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Dimetcote is commonly used for steel corrosion resistance. It is generally reliable under humid or corrosive conditions. Because of this, Dimetcote is widely used in ships, power generation facilities, and marine, oil, and offshore structures.


The Dimetcote patent was approved in 1948 by the U.S. Patent Office. The owner of the patent is PPG Industries. Dimetcote, which was created to protect the surface of metal, could be coloured by being mixed with other paints.[1]


There are several kinds of Dimetcote,[2] designed for different working environments.

  • Dimetcote 21-5
  • Dimetcote 3a
  • Dimetcote 9H
  • Dimetcote 9
  • Dimetcote 11
  • Dimetcote 302H
  • Dimetcote 4



Dimetcote is popular in the marine industry. The inorganic zinc coating of Dimetcote can protect metal components from moisture.[3]


Dimetcote is widely used to protect construction steel from corrosion.

Application equipment

Dimetcote should be applied by specific sprays.[4] Here is a list of several suitable items of equipment typically used by manufacturers.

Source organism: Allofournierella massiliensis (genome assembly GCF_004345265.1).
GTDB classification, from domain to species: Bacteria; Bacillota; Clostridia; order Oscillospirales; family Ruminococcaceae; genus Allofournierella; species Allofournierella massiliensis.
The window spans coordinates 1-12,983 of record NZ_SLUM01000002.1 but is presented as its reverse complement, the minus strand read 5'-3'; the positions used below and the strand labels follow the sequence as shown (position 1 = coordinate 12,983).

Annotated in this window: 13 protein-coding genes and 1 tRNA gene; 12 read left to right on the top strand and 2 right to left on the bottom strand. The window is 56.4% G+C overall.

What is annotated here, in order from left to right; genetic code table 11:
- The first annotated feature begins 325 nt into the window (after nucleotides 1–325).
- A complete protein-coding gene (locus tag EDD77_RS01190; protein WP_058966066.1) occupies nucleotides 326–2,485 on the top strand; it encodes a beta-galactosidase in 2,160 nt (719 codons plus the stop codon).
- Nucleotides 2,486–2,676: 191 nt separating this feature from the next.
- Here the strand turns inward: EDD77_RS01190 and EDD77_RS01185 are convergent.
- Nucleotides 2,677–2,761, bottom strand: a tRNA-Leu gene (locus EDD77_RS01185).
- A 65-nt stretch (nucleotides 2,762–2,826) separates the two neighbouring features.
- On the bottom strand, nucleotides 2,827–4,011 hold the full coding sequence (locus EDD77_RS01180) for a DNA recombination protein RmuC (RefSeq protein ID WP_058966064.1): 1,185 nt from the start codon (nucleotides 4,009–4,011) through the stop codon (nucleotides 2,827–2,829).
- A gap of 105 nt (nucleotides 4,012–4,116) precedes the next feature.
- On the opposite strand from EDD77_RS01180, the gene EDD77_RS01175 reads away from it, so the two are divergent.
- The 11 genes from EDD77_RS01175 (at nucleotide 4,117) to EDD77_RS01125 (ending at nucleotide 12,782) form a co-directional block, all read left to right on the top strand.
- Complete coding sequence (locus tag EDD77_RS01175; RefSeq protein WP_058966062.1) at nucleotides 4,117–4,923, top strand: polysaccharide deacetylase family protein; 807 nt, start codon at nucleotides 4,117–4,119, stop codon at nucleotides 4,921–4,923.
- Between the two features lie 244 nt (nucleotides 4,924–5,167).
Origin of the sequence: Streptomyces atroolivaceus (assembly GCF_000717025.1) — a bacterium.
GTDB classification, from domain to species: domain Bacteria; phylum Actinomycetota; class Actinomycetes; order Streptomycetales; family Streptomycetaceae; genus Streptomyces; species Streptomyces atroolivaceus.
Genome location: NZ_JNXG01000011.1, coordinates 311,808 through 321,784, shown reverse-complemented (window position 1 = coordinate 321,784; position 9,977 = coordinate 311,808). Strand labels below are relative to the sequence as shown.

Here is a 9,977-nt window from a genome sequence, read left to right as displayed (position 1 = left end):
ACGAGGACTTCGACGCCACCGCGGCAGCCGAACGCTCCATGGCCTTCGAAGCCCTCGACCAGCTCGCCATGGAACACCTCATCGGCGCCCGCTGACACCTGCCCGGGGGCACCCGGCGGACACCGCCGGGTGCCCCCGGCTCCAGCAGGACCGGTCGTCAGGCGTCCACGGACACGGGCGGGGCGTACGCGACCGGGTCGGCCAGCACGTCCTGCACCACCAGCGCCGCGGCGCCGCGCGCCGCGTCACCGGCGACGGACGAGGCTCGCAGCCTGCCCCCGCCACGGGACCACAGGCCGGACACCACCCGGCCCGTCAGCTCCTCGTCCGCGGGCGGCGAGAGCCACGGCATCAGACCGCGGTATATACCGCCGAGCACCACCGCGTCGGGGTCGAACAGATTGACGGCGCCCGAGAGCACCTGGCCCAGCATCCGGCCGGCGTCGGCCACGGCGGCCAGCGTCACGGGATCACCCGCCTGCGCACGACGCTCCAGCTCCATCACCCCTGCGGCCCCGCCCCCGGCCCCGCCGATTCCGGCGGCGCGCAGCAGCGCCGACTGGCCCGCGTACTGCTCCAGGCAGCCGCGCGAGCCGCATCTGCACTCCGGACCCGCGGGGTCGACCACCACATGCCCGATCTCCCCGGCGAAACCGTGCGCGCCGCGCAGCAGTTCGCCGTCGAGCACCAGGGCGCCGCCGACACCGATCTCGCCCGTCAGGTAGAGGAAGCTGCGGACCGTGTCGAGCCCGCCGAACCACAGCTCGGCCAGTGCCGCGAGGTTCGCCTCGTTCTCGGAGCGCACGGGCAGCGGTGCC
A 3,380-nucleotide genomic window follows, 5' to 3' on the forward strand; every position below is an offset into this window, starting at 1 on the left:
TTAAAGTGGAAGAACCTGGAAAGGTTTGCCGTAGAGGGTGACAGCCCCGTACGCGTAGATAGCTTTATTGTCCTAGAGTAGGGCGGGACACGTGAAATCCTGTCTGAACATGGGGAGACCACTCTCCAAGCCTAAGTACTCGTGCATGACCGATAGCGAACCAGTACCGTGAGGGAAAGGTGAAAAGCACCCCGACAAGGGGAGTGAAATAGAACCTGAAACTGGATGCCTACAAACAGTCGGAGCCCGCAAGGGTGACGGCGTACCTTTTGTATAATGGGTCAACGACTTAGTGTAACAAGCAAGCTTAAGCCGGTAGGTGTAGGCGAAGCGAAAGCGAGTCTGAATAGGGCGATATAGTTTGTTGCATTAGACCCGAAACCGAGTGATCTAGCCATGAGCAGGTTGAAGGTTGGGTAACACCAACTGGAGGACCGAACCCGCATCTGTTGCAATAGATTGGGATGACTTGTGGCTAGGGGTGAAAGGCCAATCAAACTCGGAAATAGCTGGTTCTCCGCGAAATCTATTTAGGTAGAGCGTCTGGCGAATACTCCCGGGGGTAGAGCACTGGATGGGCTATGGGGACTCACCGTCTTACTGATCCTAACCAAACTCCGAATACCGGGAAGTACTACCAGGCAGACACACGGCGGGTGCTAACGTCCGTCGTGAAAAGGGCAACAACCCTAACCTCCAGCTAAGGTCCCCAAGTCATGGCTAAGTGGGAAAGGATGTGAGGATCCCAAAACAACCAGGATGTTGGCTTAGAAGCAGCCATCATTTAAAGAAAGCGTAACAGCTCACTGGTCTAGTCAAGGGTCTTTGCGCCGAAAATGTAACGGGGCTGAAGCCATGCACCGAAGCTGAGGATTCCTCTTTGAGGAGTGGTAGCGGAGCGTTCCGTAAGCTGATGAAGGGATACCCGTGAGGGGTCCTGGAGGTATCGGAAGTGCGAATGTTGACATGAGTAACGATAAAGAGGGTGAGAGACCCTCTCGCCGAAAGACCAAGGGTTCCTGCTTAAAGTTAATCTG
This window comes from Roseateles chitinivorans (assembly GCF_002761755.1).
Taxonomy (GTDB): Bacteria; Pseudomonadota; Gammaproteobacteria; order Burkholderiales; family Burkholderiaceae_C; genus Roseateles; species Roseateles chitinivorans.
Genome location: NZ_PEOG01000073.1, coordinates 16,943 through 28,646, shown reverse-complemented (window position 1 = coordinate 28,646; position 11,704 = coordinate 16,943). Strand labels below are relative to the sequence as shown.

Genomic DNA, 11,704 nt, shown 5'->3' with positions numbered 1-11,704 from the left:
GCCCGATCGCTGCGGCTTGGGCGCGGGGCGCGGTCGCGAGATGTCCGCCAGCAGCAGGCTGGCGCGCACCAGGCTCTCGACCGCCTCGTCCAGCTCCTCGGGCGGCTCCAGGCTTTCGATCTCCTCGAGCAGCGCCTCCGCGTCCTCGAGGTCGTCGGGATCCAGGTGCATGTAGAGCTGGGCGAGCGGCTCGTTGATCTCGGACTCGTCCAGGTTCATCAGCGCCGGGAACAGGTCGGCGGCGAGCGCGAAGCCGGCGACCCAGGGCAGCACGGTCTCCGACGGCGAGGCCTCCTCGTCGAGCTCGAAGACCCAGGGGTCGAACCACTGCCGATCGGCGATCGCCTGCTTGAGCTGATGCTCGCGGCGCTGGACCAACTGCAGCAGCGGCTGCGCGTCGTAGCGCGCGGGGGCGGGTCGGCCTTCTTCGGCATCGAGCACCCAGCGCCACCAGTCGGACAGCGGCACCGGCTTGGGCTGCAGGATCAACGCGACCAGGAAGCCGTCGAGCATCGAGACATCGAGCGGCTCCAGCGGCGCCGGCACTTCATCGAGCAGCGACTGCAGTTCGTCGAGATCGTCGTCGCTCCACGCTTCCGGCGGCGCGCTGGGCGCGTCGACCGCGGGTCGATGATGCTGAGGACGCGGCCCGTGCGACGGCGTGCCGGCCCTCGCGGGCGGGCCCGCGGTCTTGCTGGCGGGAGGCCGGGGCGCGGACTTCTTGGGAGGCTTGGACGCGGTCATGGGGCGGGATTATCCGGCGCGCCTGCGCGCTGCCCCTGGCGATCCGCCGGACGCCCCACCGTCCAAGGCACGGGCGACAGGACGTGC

Airless spray

Airless spray equipment used for Dimetcote should have a fluid tip with orifice no smaller than 0.019 inch (0.48), and the minimum level of pump ratio is 28:1. Some standard airless sprays such as Spee-Flo, Graco, Nordson-Bede, and DeVilbiss meet these requirements.

Conventional spray

Some industrial-level sprays (with teflon or leather needle packing, variable speed agitator in pressure pot, separate air and fluid pressure regulators) can also be used for Dimetcote.


A powerful mixer is required for Dimetcote. To meet the high pressure requirement, the mixer should be powered by an explosion-proof electric motor or air motor. Workers can attain optimal spray characteristics by adjusting the tip size or pressure of the spray.

See also


  1. ^ Corrosion, Volume 17. National Association of Corrosion Engineers. 1961.
  2. ^ Ibert Mellan (1976). Corrosion resistant materials handbook. the University of Michigan. p. 519. ISBN 978-0-8155-0628-7.
  3. ^ Robert M. Kain, Walter T. Young (1997). Corrosion Testing in Natural Waters: Second Volume, Issue 1300. ASTM International. p. 80. ISBN 978-0-8031-2025-9.
  4. ^ American Paint Journal, Volume 40. American Paint Journal Co. 1955. p. 106.

External links

  This article uses material from the Wikipedia page available here. It is released under the Creative Commons Attribution-Share-Alike License 3.0.



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